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Posted at 12:00 PM ET, 10/21/2011

Why Matt Conrath was moved to DT, how he projects as an NFL prospect

For the past two seasons, Virginia fifth-year senior Matt Conrath has played a position that doesn’t quite suit him and isn’t likely to be a significant part of his football-playing future. There’s a reason you don’t see many 6-foot-7 defensive tackles in college football or in the NFL.

But Conrath, who is 6-7, was asked to transition from being a defensive end in a 3-4 scheme to being a three technique defensive tackle in a 4-3 scheme when Coach Mike London took over the Cavaliers programs. That Conrath has demonstrated an aptitude to excel at a spot that is not his natural position has caught the attention of NFL scouts, as well as of those who analyze the NFL draft.

“Because [Conrath] is being successful in a position where I don’t think he necessarily projects very well at, I think it’s all the more impressive about his work ethic, his commitment and his natural physical talents,” NFLDraftScout.com senior analyst Rob Rang said Thursday in a telephone interview. “And then the experience that he got in both schemes, you know, there are so few teams anymore that go just 4-3 or just 3-4 in the NFL. It’s a lot of hybrid [defenses]. That’s the new thing is that depending on the down and distances, teams are mixing up their coverages and how many people they have on the line. I think that versatility is only going to help his cause.”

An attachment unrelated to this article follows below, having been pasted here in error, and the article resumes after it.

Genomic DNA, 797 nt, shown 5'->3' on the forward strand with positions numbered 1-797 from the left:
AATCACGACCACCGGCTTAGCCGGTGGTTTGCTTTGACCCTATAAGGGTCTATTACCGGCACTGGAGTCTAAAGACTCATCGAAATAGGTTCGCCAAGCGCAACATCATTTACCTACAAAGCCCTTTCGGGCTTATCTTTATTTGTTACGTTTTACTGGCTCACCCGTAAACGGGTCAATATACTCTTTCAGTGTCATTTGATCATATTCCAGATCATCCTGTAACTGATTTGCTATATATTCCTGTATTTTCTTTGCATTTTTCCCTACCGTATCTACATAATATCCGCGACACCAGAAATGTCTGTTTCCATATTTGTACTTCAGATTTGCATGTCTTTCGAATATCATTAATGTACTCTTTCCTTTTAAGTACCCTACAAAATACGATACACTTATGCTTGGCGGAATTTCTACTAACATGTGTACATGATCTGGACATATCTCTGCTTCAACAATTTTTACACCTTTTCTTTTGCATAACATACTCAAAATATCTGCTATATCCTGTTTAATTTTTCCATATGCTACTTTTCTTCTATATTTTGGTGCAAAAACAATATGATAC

In fact, Rang said, the Virginia defense fields an impressive trio of players whose NFL Draft stock will benefit from having displayed the skills necessary to thrive in numerous scenarios. Senior defensive end Cam Johnson could play either as a 4-3 defensive end or as a 3-4 rush linebacker in the NFL, while senior cornerback Chase Minnifield could prove to be an effective free safety at the pro level, according to Rang.

“You talk about three of the most versatile players certainly in the ACC and quite possibly in the country, when it comes to defensive players, because of their ability to play not just one position, but multiple [positions] in multiple schemes in the NFL,” Rang said.

We’ll get to Johnson and Minnifield in a minute, but let’s stick with Conrath for now. In his second year as a defensive tackle, Conrath has demonstrated an ability to overcome the disadvantages his mammoth size creates for him on the interior of the line. Conrath lines up against offensive guards who typically are four to six inches smaller than him. So staying low, being flexible in his hips and gaining leverage are constant battles.